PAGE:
Jerry Harris and the Dark Underbelly of “Cheer”

Jerry Harris from Cheer (Photo credit: Netflix)

Netflix’s Cheer became an overnight phenomenon after debuting in January. The six-episode docuseries, which follows Navarro College’s cheerleaders in their nonstop preparation for the Daytona Beach cheer competition, was as much about cheerleading as it was about the lives of the cheerleaders themselves. The Guardian called Cheer a “Netflix megahit”; Cosmopolitan invited the cast to do a TikTok challenge; and Forbes made a list of “business lessons” to be garnered from the series. Coach or “queen” Monica Aldama appeared on The Ellen DeGeneres Show, and Oprah Winfrey invited Aldama and cheerleaders Gabi Butler, Lexi Brumback, and Jerry Harris—an instant fan favorite and undoubtedly the show’s biggest star—to do some “mat talk” on her live tour.

A Black, gay, 21-year-old from Illinois, Harris was unfailingly positive and had an underdog story that viewers immediately latched onto. Though his mother died from lung cancer when he was 16, his effervescent attitude seemed to be proof that people who hope and try hard enough can find happiness. Throughout the show, Harris desperately wanted to make mat—and get to compete at Daytona—and we watched him fail and succeed with baited breath. Our obsession with Harris went beyond watching him on Cheer: Ellen brought him to the Oscars to interview celebrities on the red carpet and people enthusiastically cheered him on from afar. Harris also signed with an influencer management company, leading to a number of different deals with Cheerios, Walmart, and other brands.

Then it all came tumbling down. On September 18, Harris was arrested on child pornography charges. USA Today interviewed two twin brothers, also cheerleaders, who “described a pattern of harassment, both online and at cheer competitions, that started when they were 13 and Harris was 19.” USA Today reports that Harris contacted one of the preteens through Snapchat and encouraged him to send sexually explicit videos and photographs. The twins allege that Harris knew how old they were and that he used cheerleading to connect with them and maintain access to them. Originally, the family didn’t want to make these allegations public, deciding instead to focus on protecting their children and removing Harris’s access, but their mom told USA Today that she decided to come forward once she learned that the boys had also been sexually assaulted by a cheerleading coach.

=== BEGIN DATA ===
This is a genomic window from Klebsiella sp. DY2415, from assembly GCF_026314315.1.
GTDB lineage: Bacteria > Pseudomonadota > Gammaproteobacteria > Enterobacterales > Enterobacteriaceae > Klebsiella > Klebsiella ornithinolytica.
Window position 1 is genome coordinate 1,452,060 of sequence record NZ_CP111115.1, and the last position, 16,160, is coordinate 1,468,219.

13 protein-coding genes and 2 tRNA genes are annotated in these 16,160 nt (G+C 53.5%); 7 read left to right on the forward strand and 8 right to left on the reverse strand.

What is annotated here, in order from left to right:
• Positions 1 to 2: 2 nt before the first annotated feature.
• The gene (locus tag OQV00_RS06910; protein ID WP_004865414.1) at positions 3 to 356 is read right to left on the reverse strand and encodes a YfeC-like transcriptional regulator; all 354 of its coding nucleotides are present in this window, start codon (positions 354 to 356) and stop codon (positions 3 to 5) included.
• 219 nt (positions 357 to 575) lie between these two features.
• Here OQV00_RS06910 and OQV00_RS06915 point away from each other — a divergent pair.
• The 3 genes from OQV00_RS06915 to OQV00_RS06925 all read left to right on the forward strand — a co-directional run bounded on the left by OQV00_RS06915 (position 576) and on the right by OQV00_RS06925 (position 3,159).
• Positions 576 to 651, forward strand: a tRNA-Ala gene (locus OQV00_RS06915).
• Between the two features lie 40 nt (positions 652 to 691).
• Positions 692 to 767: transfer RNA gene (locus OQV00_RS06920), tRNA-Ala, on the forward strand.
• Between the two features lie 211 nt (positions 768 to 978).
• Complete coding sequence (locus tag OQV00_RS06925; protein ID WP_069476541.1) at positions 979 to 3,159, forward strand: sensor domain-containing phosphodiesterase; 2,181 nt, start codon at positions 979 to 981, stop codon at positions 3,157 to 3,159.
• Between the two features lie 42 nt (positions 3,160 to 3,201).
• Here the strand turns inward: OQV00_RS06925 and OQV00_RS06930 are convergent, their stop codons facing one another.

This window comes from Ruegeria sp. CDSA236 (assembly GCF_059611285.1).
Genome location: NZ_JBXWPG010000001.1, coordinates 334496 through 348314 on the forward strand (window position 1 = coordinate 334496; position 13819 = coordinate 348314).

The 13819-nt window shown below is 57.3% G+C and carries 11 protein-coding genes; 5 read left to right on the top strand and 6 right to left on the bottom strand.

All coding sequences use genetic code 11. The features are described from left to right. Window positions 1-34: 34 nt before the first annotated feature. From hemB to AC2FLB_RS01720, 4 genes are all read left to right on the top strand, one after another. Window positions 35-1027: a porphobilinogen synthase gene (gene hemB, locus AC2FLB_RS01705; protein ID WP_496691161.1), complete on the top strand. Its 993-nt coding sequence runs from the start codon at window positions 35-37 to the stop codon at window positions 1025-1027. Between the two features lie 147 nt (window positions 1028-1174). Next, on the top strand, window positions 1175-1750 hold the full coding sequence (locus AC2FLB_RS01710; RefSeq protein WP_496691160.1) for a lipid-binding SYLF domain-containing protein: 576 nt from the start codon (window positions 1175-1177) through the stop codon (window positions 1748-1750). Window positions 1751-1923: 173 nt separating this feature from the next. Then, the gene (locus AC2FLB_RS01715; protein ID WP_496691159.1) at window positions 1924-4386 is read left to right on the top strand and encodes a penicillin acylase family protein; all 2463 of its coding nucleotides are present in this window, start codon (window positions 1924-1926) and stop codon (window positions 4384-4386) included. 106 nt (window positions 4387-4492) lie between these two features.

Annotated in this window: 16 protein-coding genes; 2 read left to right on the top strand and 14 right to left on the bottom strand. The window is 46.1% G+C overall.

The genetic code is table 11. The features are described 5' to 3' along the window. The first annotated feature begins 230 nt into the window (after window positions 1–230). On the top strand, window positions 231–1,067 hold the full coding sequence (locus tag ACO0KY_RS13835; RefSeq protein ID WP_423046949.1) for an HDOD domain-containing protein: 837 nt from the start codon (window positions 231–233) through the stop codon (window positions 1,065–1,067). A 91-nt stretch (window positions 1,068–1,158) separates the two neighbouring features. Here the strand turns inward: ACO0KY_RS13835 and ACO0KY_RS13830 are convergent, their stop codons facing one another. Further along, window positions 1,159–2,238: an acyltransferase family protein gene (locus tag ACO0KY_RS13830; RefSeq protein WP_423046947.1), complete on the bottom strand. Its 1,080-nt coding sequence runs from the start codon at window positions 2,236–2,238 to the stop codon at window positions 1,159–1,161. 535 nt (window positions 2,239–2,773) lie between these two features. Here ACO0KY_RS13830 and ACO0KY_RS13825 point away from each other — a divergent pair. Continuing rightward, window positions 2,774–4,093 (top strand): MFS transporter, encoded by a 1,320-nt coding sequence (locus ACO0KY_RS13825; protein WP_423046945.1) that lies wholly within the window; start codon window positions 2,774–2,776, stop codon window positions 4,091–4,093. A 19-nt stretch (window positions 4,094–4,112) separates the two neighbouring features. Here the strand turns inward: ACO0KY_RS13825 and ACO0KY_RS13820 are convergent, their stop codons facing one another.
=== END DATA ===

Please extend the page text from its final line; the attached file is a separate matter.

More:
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They weren’t Harris’s only alleged victims. The New York Times reports that in interviews with law enforcement, Harris “admitted to exchanging sexually explicit photos on Snapchat with at least 10 to 15 people he knew were minors, having sex with a 15-year-old at a cheerleading competition in 2019 and paying a 17-year-old to send him naked photos.” Harris is now in federal custody. “I am devastated by this shocking, unexpected news,” Aldama said on Instagram when Harris was arrested. “Our children must be protected from abuse and exploitation and I’m praying hard for the victims and everyone affected.” The news was shocking, even to those in Harris’s close inner circle, but it also solidified one thing: Cheer should’ve never become a viral success or being viewed as aspirational. Instead, it should’ve been understood as a violent disaster in which manipulation is the name of the game.

Cheer didn’t approach cheerleading as we’ve come to expect it in films of the early aughts, including Bring it On (2000), Gotta Kick It Up (2002), and Man of the House (2005), with lessons about working together, building solidarity, and realizing that teammates have more in common than the audience thought they did. In these films, the team became a means of better interrogating the self—not an excuse to do away with the self entirely. Instead, as Jia Tolentino wrote in the New Yorker, Cheer caught fire quickly because it was so devoted to bending long-established rules and perpetuating an abusive pathos. “In cheerleading, as in gymnastics, the upper difficulty level is being pushed higher at a thrilling and alarming rate,” Tolentino wrote. “Much of what the Navarro cheerleaders do onscreen was barred from competition, if not physically impossible, when I was cheering at a Texas high school, in the early two-thousands.”